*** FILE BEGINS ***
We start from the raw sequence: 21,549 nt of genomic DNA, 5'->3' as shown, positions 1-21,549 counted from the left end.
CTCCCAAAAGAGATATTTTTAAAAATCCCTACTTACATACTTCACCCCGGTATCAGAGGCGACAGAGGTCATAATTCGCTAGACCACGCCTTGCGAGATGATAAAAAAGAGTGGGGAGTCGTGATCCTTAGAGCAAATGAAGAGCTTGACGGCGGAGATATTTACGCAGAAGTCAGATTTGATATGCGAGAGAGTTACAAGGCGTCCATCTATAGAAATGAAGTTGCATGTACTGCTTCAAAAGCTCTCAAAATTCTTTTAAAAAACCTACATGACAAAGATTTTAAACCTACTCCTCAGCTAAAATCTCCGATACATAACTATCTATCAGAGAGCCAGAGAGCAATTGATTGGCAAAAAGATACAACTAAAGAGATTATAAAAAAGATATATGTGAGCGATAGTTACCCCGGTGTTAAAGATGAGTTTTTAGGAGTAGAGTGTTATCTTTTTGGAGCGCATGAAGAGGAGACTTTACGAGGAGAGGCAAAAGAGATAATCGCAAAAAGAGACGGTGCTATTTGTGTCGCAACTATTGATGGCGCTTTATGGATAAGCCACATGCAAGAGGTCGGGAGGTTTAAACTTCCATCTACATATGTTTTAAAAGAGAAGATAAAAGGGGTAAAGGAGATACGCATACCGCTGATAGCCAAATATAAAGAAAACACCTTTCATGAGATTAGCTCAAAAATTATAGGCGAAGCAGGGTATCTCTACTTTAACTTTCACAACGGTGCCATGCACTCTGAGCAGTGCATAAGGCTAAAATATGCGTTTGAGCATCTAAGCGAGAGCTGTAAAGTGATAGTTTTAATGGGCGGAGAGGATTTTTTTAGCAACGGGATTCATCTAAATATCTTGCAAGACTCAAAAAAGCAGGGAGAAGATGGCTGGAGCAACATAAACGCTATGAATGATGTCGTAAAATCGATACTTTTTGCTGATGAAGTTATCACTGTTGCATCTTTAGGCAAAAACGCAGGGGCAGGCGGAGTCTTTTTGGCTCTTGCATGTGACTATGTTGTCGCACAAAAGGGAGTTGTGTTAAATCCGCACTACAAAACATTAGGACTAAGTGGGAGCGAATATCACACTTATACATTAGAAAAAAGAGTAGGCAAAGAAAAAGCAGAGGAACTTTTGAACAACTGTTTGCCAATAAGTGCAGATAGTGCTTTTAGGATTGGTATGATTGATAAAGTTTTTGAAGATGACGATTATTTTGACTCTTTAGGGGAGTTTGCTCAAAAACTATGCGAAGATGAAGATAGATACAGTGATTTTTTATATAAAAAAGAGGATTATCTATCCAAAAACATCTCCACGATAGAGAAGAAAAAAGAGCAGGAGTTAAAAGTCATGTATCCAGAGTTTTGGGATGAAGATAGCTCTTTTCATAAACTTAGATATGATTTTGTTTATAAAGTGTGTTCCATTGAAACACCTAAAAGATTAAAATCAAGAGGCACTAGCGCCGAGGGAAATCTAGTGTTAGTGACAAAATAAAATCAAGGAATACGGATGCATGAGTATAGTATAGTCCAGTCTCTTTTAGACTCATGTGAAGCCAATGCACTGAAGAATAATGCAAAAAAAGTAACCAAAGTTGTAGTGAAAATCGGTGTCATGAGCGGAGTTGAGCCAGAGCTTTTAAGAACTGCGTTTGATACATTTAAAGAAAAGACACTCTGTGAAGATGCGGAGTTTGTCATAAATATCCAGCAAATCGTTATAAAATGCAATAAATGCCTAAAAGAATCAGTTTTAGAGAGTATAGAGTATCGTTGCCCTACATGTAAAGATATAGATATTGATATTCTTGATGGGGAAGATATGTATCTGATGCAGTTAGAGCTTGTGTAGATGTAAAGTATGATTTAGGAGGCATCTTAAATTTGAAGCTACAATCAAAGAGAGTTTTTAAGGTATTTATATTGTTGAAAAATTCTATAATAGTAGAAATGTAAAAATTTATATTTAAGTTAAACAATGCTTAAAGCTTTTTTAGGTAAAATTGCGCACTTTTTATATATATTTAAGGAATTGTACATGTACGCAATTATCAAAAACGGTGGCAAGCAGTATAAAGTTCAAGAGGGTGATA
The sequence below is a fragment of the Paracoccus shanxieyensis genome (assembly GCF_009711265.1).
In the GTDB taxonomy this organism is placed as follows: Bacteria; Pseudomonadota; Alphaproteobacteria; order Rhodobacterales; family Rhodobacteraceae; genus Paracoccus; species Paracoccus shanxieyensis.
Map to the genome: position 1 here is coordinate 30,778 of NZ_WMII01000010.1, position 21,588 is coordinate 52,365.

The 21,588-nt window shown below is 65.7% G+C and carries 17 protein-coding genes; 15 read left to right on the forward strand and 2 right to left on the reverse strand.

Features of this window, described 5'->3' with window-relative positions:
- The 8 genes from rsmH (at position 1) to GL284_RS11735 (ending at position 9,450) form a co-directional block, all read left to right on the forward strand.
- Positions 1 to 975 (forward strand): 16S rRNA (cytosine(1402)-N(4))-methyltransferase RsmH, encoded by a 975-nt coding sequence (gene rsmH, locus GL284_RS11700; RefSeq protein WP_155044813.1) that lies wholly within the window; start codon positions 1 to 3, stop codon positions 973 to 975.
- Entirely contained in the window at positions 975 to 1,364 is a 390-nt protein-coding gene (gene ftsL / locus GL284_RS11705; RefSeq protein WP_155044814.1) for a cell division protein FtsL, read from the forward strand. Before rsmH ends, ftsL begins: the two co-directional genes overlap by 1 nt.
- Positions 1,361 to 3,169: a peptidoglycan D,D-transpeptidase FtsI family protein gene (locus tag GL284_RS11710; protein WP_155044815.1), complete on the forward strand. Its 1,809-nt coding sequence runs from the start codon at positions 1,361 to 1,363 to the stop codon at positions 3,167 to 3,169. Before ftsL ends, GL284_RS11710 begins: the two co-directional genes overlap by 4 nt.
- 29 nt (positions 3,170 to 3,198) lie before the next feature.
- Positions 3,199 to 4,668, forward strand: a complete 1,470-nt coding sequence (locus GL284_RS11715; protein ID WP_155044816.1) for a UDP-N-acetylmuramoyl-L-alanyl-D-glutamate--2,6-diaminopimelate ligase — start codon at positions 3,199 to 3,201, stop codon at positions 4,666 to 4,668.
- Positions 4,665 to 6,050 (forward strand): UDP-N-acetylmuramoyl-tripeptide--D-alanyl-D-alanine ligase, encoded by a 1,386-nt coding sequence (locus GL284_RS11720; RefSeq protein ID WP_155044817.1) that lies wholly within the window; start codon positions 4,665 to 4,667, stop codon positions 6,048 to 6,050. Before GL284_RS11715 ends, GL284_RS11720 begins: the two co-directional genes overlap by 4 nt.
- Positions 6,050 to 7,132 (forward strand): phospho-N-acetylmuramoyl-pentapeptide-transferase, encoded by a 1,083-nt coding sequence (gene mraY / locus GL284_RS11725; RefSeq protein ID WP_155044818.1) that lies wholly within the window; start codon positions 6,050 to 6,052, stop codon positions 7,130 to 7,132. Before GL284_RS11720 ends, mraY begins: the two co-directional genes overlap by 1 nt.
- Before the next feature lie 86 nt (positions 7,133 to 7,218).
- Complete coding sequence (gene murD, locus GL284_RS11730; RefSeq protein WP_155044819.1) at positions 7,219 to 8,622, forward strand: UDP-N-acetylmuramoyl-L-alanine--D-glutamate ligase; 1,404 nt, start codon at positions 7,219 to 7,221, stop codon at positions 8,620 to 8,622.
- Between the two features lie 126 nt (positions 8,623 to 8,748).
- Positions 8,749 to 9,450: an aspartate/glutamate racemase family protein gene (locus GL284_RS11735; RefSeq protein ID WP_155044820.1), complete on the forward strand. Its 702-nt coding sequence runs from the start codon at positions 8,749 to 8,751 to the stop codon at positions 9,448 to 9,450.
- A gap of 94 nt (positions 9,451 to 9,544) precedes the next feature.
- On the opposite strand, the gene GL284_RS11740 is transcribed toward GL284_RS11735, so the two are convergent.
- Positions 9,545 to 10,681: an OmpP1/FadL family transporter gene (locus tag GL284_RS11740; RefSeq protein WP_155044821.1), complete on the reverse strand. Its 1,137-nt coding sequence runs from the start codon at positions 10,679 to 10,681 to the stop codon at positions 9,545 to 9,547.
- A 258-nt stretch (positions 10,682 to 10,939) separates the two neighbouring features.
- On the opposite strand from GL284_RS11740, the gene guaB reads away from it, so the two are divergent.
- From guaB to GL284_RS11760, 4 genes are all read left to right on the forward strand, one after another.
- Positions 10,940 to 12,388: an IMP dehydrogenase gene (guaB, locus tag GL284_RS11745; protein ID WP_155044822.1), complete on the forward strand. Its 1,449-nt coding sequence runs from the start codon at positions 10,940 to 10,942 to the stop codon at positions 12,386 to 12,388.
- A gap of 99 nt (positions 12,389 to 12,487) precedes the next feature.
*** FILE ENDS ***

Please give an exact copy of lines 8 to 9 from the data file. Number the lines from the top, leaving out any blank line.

- The 8 genes from rsmH (at position 1) to GL284_RS11735 (ending at position 9,450) form a co-directional block, all read left to right on the forward strand.
- Positions 1 to 975 (forward strand): 16S rRNA (cytosine(1402)-N(4))-methyltransferase RsmH, encoded by a 975-nt coding sequence (gene rsmH, locus GL284_RS11700; RefSeq protein WP_155044813.1) that lies wholly within the window; start codon positions 1 to 3, stop codon positions 973 to 975.